Awful news: International soprano is killed in glider crash

Awful news: International soprano is killed in glider crash


norman lebrecht

June 10, 2018

The soprano Kristine Ciesinski has been identified as the pilot of  glider that crashed yesterday in Grand Teton National Park.

Kristine was 65.

The name of the other casualty has not yet been released. Kristine was named as pilot of the glider.

Kristine sang at most major houses. Her roles included Lady Macbeth of Mtsensk’ (Katerina) at La Scala, Paris Opera Bastille, Frankfurt Staatsoper; ‘Salome’ (18 productions) including Munich, Dresden, ENO (English National Opera) in London, Bellas Artes in Mexico City, Teatro Carlo Felice in Genova, San Diego Opera, Canadian Opera company, Toronto; ‘Wozzeck’ (Marie) in Frankfurt, Bonn, Hamburg, ENO, Buenos Aires Teatro Colon; the double bill ‘Bluebeards Castle/Erwarturg’in Leipzig and Basel; Bluebeard’s Castle in Tokyo; Verdi’s ‘Macbeth’ (Lady Macbeth) at the Festival de Vichy, at ENO in London, the ENO tour to the Bolshoi Theater in Moscow and the Marinsky Theater in St. Petersburg and in the prize winning (Bayerische Theaterpreis) production in Bremen; and Janacek’s ‘Makropulos Case’ (Emilia Marty) at the Glyndebourne Festival, at La Monnaie in Brussels, the Statsopera in Hamburg, at the Maastrict Opera, Netherlands and at the Netherlands National Opera in Amsterdam.

Married to the British bass-baritone Norman Bailey, she lived in the UK for many years before moving to the Teton mountains.

UPDATE: Her brother-in-law, the conductor Mark Powell, writes:

It is my sad task to inform you all that Katherine’s sister, Kristine, was killed yesterday in a glider crash just inside the south boundary of the Grand Teton National Park. The helicopter pilot who located the wreckage noted a detached, inverted wing, so the questions will compound for some time. Kris was a twenty year flight veteran, a flight instructor, and a Civil Air Patrol captain, in addition to one of the finest Salome’s I’ve ever heard.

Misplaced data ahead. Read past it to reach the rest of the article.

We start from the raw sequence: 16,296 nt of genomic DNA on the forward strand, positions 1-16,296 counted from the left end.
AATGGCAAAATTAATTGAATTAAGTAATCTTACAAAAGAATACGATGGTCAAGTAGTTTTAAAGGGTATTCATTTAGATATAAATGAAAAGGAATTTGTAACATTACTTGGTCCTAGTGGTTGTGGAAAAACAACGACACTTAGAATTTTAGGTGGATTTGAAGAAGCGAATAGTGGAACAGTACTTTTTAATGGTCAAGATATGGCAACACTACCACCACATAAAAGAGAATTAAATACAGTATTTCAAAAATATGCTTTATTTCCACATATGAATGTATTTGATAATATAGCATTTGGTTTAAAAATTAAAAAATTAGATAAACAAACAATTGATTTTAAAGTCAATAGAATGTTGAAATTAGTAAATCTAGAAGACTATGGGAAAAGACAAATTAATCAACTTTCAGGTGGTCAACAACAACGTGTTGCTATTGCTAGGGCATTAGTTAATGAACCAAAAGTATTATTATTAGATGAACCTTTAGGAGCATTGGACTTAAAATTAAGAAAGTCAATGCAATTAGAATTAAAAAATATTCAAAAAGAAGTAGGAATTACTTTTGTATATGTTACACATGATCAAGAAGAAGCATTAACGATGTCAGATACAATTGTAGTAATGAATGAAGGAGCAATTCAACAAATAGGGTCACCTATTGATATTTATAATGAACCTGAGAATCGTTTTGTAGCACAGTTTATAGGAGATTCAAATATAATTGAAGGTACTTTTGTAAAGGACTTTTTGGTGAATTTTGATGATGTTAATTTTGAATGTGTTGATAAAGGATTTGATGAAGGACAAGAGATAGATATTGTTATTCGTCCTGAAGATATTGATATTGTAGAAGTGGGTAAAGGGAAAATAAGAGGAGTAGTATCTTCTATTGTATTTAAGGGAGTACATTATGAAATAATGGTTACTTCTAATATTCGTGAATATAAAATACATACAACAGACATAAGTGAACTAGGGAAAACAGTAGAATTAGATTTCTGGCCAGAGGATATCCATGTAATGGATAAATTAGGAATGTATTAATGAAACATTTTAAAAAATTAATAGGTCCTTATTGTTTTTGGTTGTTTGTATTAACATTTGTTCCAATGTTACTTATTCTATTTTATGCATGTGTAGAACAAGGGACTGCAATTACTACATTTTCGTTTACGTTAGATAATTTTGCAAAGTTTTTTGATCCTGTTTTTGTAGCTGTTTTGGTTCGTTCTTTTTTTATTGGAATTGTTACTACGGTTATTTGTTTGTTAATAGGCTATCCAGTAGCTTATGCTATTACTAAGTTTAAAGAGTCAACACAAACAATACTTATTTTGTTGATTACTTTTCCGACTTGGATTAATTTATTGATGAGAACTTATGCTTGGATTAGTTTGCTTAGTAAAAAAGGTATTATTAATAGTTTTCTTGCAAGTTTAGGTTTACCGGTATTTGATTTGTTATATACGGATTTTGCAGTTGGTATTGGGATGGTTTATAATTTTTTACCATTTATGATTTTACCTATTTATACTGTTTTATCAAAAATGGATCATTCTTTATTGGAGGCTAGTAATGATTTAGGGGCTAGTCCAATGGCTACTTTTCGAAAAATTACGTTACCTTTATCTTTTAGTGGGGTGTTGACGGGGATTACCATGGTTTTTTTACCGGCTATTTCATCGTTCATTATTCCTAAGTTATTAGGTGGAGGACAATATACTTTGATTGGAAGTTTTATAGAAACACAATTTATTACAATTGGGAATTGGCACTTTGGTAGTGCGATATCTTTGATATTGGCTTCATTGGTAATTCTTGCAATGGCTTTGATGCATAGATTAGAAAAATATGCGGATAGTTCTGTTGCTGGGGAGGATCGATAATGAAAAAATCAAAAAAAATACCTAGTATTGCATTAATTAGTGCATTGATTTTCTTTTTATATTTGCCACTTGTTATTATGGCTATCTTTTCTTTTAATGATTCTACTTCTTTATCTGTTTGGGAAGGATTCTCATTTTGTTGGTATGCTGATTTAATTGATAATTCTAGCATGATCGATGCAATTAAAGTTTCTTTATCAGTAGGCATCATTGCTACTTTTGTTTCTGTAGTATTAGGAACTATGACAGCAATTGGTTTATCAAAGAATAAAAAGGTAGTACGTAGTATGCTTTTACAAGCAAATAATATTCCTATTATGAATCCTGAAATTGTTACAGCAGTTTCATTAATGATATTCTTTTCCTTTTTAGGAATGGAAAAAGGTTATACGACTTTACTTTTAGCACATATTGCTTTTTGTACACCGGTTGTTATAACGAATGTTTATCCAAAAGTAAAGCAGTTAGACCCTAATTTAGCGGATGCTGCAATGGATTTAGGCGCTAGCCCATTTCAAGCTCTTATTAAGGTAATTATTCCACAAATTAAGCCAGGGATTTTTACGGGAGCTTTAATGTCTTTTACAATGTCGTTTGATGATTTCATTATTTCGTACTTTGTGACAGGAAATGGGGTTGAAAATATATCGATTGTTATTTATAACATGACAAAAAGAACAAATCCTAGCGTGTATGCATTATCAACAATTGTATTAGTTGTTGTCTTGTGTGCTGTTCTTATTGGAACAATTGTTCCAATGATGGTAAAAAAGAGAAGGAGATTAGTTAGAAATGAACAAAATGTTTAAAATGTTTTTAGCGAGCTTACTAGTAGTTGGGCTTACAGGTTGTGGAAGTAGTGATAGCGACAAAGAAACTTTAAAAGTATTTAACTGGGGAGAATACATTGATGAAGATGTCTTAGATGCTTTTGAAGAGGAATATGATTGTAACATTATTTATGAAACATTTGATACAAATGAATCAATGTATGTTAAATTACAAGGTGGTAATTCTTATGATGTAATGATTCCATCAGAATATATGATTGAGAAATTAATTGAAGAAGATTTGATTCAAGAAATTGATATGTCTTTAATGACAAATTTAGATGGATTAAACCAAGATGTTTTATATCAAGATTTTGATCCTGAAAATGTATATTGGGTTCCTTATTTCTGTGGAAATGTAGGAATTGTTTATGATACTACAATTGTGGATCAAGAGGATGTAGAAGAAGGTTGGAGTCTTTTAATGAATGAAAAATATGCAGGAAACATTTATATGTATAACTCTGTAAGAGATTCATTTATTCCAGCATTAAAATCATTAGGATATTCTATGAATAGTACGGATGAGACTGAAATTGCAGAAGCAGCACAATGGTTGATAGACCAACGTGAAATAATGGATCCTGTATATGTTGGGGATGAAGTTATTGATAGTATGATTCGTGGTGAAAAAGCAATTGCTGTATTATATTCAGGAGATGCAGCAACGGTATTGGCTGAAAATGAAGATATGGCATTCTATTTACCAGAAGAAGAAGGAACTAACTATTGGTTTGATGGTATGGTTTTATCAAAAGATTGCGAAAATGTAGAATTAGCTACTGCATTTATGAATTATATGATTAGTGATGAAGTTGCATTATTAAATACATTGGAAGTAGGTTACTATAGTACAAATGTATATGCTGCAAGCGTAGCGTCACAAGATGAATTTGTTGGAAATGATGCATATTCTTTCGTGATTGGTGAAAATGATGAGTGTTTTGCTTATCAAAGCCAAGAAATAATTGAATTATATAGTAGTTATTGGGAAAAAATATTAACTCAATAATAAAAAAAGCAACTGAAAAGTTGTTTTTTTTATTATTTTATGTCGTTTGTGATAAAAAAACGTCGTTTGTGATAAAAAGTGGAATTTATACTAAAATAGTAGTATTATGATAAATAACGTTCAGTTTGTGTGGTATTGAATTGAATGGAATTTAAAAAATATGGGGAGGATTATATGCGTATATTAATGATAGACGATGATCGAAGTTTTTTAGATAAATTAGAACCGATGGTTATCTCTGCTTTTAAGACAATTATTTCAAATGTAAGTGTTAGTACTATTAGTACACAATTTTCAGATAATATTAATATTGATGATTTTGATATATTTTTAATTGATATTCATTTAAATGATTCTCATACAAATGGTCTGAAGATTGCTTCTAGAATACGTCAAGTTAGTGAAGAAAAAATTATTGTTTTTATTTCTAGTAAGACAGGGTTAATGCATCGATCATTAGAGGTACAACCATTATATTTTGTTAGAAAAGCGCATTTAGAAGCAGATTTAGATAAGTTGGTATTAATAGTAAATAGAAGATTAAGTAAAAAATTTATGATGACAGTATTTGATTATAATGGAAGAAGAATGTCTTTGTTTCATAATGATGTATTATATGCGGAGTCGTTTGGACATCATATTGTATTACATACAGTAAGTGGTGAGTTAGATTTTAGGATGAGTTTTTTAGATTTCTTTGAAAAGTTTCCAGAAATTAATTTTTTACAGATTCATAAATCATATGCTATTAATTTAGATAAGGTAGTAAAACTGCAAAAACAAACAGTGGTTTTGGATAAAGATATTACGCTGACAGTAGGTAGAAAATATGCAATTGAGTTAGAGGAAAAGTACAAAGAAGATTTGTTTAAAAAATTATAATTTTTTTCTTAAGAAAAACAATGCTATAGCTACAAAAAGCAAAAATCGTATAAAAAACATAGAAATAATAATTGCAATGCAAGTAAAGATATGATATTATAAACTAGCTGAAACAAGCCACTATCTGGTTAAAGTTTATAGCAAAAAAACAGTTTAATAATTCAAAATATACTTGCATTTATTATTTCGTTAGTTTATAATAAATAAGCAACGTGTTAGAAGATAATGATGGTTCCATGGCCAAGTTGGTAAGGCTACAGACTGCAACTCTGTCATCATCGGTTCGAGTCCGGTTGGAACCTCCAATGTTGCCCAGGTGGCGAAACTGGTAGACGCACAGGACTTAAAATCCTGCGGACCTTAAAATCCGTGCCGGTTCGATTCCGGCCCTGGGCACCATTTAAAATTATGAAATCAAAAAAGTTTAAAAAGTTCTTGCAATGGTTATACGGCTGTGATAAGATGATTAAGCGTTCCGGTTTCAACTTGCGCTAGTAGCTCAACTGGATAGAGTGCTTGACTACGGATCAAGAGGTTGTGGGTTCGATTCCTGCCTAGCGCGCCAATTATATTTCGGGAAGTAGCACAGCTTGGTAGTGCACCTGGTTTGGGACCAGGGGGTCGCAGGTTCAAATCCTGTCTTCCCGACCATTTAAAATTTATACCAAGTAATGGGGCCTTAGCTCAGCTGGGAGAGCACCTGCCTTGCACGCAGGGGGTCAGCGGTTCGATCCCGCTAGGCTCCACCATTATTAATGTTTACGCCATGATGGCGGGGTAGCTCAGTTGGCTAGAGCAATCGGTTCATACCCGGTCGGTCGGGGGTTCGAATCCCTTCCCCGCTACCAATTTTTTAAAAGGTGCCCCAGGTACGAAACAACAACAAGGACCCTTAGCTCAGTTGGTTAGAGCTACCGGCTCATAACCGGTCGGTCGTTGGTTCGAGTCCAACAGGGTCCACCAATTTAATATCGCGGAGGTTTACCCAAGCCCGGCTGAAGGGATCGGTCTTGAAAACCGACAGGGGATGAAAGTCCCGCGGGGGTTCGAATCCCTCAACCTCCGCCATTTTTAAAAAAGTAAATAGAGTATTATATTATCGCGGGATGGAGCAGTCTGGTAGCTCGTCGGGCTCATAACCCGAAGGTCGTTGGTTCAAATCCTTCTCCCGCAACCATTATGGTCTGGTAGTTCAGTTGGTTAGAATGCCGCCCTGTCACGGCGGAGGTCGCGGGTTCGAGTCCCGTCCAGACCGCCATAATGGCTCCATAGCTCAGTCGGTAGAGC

We are overwhelmed with the love and condolences coming in from, quite literally, everywhere and I cannot assemble words adequate to thank you all. Please know that we, all of us, appreciate your thoughts. It has been an horrendous fourteen hours.


  • Caravaggio says:

    Too bad. Awful indeed. RIP.

  • Logan Pierce says:

    I had the honor and privilege of studying under Kristine for some time. She was a remarkable woman who loved her students and refused to let them leave her lessons until they had made a noticeable improvement. She’ll be greatly missed.

  • Zalman says:

    She was one of the most-frequently performing concert singers in Manhattan in the 1980s, along with her sister. She could have lived year-round in a dressing room at Merkin Concert Hall.

  • Bruce Mason says:

    As a friend and neighbor of Kris’s here in tiny Teton Valley, Idaho where she was living, I can report that the community is in shock. Kris was a cornerstone of this community, always eager to perform beautifully for local events and shows. As a pilot she introduced many people to the beauty of the Tetons in a way they never could have experienced without her. She provided service to the community as Commander of the Civil Air Patrol for a time as well. It will be hard to imagine this small, close knit community without her in it.

  • Brettermeier says:

    That’s just sad, my condolences.

  • Mark Coassolo says:

    RIP….I remember Kristine from the time we were students at University of Delaware in the early 1970s. She was a superstar and I was just a very new baby tenor. Sorry about her death and I was reminiscing a couple of weeks ago and noticed about her love of flying. She had a double threat in life, singing opera and flying. Hoping we all get to go as we loved to do. RIP Kristine

  • Angie Leavitt says:

    My son had the wonderful opportunity to take a few vocal lessons from Kris and to be directed by her in a university opera performance. She touched his life and we are all heartbroken.
    We are so sorry for your enormous loss.

  • Linda May says:

    I feel so blessed to have known Kristine. She was an amazing, talented and inspiring woman with a beautiful soul and I’m so sad she has left us. Rest In Peace Dear Friend.My condolences to her family and friends.